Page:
Paradigms U Like
The hostility to science goes back for millennia. We don’t like brute facts, we don’t like having to check our wishes and hopes against the reality of how the world is. We’ll submit to the necessity for survival purposes, we’ll learn what we need to know of leopards and rabbits, fire and ice, but beyond that we want the right to believe our fantasies. ‘May God us keep/From single vision, and Newton’s sleep!’ said Blake, and Wordsworth agreed: ‘Sweet is the lore which Nature brings;/Our meddling intellect/Mis-shapes the beauteous forms of things:–We murder to dissect.’
But there is a new kind of animus that has become conventional wisdom in many universities over the past three decades. It goes by the name of perspectivism or situatedness or social constructionism . This view purports to show that science is neither universal nor peculiarly well equipped to arrive at the truth; that on the contrary it is local, Western, socially and culturally embedded, and therefore, merely one form of knowledge among many. Its claims of objectivity and dispassion are an illusion, rationality is window dressing for power, evidence a matter of negotiation and agreement, and truth an outdated metaphysical word that should be confined to the dustbin of history. Indeed, in this view science is not only no better at discovering the truth about the world than any other method, it is worse. Some epistemologies are more unequal than others. Science is crippled by its blind infatuation with reason, its foolish insistence on evidence before believing something, its tiresomely pedantic insistence on replicability, peer review, statistics, falsifiability, distinguishing correlation from causation, and all such nit-picky hair-splitting rules that impede a good imaginative hypothesis. If Freud had gone about things that way, imagine what would have become of his daring theories. Furthermore science is Eurocentric, and male, and white, and a product of the Enlightenment. And in spite of all those obvious faults, science has an enormous amount of undeserved status and prestige and power and influence. Scientists sometimes use this power and prestige to say that other people are wrong about certain things, and that is a very undemocratic situation that shouldn’t be allowed.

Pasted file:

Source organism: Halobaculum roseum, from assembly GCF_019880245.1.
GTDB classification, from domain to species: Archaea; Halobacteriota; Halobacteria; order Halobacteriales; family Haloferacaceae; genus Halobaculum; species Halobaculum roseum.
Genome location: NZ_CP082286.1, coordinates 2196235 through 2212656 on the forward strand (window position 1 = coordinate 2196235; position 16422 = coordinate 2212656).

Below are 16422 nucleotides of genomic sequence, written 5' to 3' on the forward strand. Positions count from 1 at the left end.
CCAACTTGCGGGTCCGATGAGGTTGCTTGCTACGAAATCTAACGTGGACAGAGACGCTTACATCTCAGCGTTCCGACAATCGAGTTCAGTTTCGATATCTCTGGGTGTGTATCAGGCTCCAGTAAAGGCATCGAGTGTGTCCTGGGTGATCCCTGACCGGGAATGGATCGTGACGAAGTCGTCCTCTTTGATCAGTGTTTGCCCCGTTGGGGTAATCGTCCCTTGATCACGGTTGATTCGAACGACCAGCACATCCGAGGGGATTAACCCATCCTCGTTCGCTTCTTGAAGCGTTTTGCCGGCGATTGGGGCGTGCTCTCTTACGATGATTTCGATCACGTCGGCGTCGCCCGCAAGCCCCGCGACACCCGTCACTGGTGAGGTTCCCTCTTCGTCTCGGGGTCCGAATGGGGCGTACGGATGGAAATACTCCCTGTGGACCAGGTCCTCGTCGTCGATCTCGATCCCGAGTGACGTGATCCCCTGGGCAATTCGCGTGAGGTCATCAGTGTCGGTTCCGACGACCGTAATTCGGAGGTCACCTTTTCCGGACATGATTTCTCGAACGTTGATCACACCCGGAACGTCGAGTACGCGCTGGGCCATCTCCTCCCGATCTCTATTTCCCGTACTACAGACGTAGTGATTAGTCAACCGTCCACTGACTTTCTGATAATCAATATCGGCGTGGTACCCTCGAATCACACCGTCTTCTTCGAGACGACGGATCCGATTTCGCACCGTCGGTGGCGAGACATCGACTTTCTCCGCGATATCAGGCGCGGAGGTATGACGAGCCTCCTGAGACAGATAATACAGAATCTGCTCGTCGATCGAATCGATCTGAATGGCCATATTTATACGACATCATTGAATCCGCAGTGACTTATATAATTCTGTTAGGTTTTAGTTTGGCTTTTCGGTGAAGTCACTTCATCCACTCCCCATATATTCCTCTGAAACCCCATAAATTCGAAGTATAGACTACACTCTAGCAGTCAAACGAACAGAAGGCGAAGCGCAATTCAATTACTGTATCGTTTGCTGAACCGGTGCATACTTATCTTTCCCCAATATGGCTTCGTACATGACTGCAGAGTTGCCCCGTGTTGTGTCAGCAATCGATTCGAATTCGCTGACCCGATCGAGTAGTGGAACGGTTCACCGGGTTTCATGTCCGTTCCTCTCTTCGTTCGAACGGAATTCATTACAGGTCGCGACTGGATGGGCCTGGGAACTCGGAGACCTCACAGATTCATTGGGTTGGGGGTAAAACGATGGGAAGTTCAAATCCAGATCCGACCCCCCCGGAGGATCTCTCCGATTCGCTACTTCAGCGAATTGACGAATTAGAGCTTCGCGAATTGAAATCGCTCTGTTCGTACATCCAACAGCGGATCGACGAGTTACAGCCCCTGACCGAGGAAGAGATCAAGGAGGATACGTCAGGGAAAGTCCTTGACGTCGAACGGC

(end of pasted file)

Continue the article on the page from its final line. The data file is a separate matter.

Perspectivists like to mention Thomas Kuhn and Paul Feyerabend to back up their claims, although both these philosophers of science explicitly repudiated the more radically relativist conclusions some people drew from their work. Michel Foucault is another name to conjure with, and critics of ‘the scientific medical system of knowledge’ make great play with his comparison of hospitals to prisons. The ‘strong programme’ in the sociology of science claims to give a sociological explanation, not of the practices of scientists but of the actual content of scientific theories. The thorough success of this modest ambition is an article of faith among social constructionists: it is now received wisdom that scientists don’t discover facts about the world, but rather negotiate with each other until everyone agrees on a story, not unlike a gang of bank robbers in imminent danger of arrest. This putative insight is loyally re-cycled as constructivists admiringly quote each other. The anti-science branch of feminism also leans heavily on the idea. Evelyn Fox Keller puts it this way: ‘Recent developments in the history and philosophy of science have led to a re-evaluation that acknowledges that the goals, methods, theories, and even the actual data of science are not written in nature; all are subject to the play of social forces.’  And Sandra Harding this: ‘An outpouring of recent studies in every area of the social studies of the sciences forces the recognition that all scientific knowledge is always, in every respect, socially situated.’  They agree with each other, at any rate. The upshot of all this agreement is, it is universally acknowledged that science does not deserve its ‘privileged’ epistemological status. David Bloor writes: ‘It is those who oppose relativism, and who grant certain forms of knowledge a privileged status, who pose the real threat to a scientific understanding of knowledge and cognition.’